Growing successful family businesses

2010-06-17
THE PUNCH Newspaper- Dayo Oketola

A family-owned business can generally be defined as any enterprise in which two or more members of the same family have a substantial ownership interest and also participate in the management of the business.



Family enterprises form a significant part of global economy and indeed, some of the world‘s largest corporations are family-owned. Statistics generated by the University of Southern Maine‘s Institute for Family-Owned Business have it that 35 per cent of Fortune 500 companies in the United States are family-controlled.



In Nigeria, names like Dangote, Globacom, Ibru, Anyiam Osigwe, Eleganza and Folawiyo readily come to mind in any discourse on family-owned enterprises.



Many Small and Medium Scale Enterprises in Nigeria are believed to be family-owned. The compositions are made up of numerous combinations, such as husbands and wives, parents and children, and extended family members, who occupy different roles like stockholders, board members, partners, advisors and employees.



According to the Managing Director, Peacegate Oil & Gas, Mr. Ayorinde Adedoyin, an entrepreneur with a family business background in the popular Doyin Group, owned by his father, family-controlled businesses have a number of common challenges that require creative, rather than generic solutions.



He notes that growth limitations, family issues, lack of clear-cut policies and business norms for family members, lack of outside input on how to operate the business, lack of written strategy, poor succession planning, and resistance to change are among the major problems facing family businesses.



Adedoyin bemoans a situation, where many family businesses in Nigeria are waxing stronger and expanding from one sector of the economy to another, while some others have waned in influence.



FOB experts argue that the difficulties faced by family businesses often lead to their downfall. That is why only one-third of such businesses survive in the hands of sons and daughters, while only one-tenth of such continues through a third generation.



The ugly trend in Nigeria, whereby family businesses collapse after the demise of the founder, according to these experts, calls for serious attention. They say family businesses, regardless of their sizes, face significant challenges of continuity, longevity, and ultimately, success.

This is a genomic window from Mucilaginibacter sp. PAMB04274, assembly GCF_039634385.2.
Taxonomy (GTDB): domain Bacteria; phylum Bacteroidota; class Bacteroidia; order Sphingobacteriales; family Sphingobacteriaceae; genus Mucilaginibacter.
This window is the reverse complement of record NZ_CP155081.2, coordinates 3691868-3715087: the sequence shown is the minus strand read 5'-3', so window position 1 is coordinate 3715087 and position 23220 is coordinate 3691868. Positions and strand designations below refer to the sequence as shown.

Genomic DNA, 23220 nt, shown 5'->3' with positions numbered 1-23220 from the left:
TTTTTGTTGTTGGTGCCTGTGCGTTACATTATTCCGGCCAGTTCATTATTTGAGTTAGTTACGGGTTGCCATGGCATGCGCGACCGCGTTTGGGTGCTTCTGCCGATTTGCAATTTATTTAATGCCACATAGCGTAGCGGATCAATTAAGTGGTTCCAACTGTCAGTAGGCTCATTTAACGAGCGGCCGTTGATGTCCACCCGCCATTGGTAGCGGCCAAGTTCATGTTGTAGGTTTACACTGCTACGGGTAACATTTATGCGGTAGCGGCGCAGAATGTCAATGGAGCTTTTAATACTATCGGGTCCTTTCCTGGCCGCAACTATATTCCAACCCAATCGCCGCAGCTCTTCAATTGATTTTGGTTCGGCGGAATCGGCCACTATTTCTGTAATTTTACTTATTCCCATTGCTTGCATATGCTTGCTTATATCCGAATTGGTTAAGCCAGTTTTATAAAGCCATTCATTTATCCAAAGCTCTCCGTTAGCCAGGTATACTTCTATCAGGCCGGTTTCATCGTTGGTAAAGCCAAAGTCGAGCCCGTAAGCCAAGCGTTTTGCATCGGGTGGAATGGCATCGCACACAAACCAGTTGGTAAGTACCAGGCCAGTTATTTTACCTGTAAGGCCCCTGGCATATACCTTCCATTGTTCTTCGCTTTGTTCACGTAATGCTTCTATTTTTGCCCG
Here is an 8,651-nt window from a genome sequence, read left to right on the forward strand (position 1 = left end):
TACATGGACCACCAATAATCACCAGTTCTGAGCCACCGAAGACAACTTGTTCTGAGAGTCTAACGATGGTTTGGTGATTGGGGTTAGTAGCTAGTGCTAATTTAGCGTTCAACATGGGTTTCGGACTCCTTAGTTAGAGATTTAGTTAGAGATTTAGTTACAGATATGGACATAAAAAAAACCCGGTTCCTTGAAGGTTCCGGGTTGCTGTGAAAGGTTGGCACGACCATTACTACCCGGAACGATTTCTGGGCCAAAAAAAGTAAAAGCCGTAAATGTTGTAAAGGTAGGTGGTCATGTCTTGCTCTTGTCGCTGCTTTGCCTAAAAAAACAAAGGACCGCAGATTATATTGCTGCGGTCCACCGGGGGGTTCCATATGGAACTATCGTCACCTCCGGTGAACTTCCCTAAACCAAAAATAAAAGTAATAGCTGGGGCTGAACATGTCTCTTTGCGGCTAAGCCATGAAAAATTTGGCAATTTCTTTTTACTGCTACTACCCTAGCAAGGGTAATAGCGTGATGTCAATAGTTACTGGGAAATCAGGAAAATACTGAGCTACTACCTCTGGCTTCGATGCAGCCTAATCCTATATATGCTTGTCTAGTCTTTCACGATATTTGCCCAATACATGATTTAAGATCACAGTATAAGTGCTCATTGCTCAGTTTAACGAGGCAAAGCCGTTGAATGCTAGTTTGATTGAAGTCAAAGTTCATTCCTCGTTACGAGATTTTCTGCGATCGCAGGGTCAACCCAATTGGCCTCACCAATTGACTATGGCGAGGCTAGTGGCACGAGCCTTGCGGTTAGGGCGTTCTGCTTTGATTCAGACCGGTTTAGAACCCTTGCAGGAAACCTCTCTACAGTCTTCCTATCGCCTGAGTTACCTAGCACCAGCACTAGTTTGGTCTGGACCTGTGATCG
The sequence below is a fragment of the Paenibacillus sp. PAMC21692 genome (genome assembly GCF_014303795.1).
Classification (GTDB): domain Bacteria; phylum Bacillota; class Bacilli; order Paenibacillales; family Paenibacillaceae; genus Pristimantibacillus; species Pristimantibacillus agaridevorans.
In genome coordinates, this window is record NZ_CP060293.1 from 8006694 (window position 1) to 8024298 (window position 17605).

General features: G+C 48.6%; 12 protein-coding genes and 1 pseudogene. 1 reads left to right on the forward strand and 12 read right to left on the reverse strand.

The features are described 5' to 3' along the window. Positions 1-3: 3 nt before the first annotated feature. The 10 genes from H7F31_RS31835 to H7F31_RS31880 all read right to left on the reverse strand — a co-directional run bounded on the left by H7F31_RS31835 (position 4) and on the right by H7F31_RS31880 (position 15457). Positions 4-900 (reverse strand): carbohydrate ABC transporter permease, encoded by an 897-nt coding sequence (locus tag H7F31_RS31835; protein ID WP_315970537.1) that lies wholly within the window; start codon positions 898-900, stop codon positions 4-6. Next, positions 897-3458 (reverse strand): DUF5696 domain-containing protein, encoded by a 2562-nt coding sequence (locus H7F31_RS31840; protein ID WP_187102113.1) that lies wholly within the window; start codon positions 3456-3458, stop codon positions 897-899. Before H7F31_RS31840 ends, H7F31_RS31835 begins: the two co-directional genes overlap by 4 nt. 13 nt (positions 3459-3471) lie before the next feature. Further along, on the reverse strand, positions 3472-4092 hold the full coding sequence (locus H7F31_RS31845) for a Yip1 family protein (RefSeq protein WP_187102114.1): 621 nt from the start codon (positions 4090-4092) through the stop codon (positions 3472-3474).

In view of these hurdles, finding ways to ensure their sustenance has generally been agreed upon by FOB experts as very essential.



According to the Group Executive Officer, Research & Marketing Services Limited, Mr. Adeola Tejumola, there is nothing wrong with a family business, if it can be managed dispassionately. He says it is not compulsory that a family member should manage the business, especially when such a member lacks the right skills.



He notes that lack of capital and resistance to re-investment in the business or pursuit of outside resources have often been known as two major factors that stultify growth in family business.



Proffering practical solutions, he says, ”A family business may grow out of its area of competence but the business can only be sustained by opening up and allowing capital and the right competences to come into the business from available outside sources. By opening up, you allow an array of opportunities to come into the business. Opening up does not mean you lose your stake.”



Citing his firm as an instance, Tejumola says, ”In 30 years, RMS has experienced three transitions; from when the chairman was running the business to his son, and now to a publicly owned company, with the merger with TNS, the world‘s number one marketing research company that is quoted on the London Stock Exchange and Nasdaq. We are going into an era, whereby the company is no more owned by the Tejumola family, although we are still a significant shareholder. The company will now be called TNS RMS in Africa.”



In what seems a piece of advice for SMEs, Tejumola submits that every small business has the potential to become big. Hence, he says, conflict among children of business owners must be nipped in the bud. The best way to achieve this in his view is to ensure that the children of FOBs are raised in a closely knitted manner, affording them the right training and education.



On the right kind of management that ensures success, he says effective communications, strong leadership (from the top), dispassionate and objective decision making are essential recipes for sustaining family businesses.











 

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